Seven in Ten American Adults Track Their Health Status


The Pew Research Center presents preliminary findings of an e-patient survey conducted to explore the prevalence of self-tracking in the adult US population. The findings, to be published in full this week, indicate that:

  • Seven in 10 American adults are self-trackers, monitoring their weight, diet, exercise, or symptoms.
  • 85 percent of American’s own a smartphone.
  • 46 percent of self-trackers say it has changed their overall approach to health.

The preliminary report casts these numbers in a hopeful light, suggesting that they are representative of a US patient population that, mixed with the general saturation of smartphones, could be poised for an mHealth engagement explosion. One could question, however, what it is about these numbers that suggests that any shift in patient behavior is likely. Some other trends in the report suggest the opposite:

  • Only 62 percent of US adults with two or more chronic conditions engage in self- tracking.
  • Half of self-trackers do all of their tracking in their head.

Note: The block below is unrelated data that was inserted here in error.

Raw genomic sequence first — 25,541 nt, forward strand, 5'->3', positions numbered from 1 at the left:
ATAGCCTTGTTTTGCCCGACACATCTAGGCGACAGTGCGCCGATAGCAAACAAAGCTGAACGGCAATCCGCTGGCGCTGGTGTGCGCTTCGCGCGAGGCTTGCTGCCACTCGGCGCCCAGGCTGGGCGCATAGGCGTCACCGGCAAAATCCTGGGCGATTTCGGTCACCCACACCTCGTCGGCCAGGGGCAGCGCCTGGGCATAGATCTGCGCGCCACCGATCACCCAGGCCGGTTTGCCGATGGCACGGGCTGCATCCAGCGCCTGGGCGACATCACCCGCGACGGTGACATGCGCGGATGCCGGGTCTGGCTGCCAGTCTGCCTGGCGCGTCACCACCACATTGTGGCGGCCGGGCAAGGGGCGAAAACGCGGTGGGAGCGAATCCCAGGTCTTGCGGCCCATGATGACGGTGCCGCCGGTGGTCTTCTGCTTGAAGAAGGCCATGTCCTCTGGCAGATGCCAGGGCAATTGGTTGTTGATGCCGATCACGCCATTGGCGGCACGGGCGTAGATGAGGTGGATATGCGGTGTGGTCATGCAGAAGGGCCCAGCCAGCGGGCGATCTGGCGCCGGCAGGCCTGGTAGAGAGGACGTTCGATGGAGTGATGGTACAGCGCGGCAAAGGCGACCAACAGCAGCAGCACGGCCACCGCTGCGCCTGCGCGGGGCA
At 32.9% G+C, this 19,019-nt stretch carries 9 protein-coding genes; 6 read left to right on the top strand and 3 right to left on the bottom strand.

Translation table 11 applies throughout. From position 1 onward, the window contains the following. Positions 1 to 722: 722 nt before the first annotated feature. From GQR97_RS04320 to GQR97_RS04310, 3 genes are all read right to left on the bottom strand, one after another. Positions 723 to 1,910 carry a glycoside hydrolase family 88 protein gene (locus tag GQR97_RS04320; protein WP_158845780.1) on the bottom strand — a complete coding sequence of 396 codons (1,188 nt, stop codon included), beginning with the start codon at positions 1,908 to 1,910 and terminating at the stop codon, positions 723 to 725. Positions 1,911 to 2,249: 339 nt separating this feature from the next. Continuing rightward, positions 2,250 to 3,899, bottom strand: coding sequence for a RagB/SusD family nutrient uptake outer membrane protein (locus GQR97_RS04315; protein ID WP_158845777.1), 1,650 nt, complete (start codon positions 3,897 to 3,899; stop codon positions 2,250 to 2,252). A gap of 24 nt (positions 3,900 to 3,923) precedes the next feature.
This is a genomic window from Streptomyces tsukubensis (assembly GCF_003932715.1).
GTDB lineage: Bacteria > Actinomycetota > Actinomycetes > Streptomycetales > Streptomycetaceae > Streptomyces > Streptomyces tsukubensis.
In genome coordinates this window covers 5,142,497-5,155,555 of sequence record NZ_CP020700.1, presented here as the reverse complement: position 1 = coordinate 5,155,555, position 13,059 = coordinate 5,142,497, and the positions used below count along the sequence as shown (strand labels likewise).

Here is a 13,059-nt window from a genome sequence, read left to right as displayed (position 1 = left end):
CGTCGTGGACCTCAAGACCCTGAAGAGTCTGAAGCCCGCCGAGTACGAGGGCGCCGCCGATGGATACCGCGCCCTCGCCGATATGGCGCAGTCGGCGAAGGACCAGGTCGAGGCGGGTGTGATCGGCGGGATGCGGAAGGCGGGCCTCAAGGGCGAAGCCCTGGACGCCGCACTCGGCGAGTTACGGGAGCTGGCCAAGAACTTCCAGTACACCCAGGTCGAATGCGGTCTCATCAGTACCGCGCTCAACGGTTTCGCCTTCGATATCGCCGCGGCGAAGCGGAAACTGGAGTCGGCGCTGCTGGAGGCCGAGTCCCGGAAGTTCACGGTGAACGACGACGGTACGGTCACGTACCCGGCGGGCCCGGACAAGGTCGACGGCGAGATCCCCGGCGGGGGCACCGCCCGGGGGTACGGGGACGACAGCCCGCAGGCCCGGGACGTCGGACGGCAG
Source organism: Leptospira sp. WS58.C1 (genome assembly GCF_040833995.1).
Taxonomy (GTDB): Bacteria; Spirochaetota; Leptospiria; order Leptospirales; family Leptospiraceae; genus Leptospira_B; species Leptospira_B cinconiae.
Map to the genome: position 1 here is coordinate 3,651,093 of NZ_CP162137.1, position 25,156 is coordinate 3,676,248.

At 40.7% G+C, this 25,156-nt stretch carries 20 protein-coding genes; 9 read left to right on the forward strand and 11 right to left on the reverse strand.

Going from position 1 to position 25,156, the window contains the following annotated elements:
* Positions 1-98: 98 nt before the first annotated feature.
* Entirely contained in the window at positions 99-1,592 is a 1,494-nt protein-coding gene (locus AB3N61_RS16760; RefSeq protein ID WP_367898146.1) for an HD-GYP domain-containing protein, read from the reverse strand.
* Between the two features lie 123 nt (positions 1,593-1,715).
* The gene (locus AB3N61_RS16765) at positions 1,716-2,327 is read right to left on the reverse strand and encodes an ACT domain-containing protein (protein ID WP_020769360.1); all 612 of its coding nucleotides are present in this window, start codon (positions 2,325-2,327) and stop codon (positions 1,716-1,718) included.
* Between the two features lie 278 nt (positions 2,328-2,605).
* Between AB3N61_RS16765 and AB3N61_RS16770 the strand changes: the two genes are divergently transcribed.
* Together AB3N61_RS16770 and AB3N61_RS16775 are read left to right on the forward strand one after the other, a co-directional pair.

• Half track their conditions only when something has changed.
  • Only one-third of trackers use a notebook or journal.
  • One-fifth use an app, device, spreadsheet, or website.

If the definition of a “self-tracker” in this study includes patients who track their disease state entirely in their heads, or that only self-track when something has changed, one would expect a significantly higher percent of adults with two or more chronic conditions engaging in self-tracking than the 62 percent reported. The pessimist in the room cannot help but point out that this leaves 38 percent of US adults who have two or more chronic conditions that are neither maintaining a mental awareness of their disease, nor monitor their disease even in the event that something has changed.

Based on these findings, one could also conclude that the data-management requirements of effective disease management appear to be as difficult a habit to instill in chronically ill patients as the behavioral changes (diet, exercise, medication compliance) needed to manage the disease itself. While the fun answer to this problem may be to spur the creative minds of America’s health conscious app developers, until those patient-engaging apps are available and proven, a more patient-centric view of these numbers would suggest that patient education may need to include even stronger emphasis on the importance of self-tracking and its relationship with disease progression, as well as additional strategies for incorporating self-tracking into daily living.

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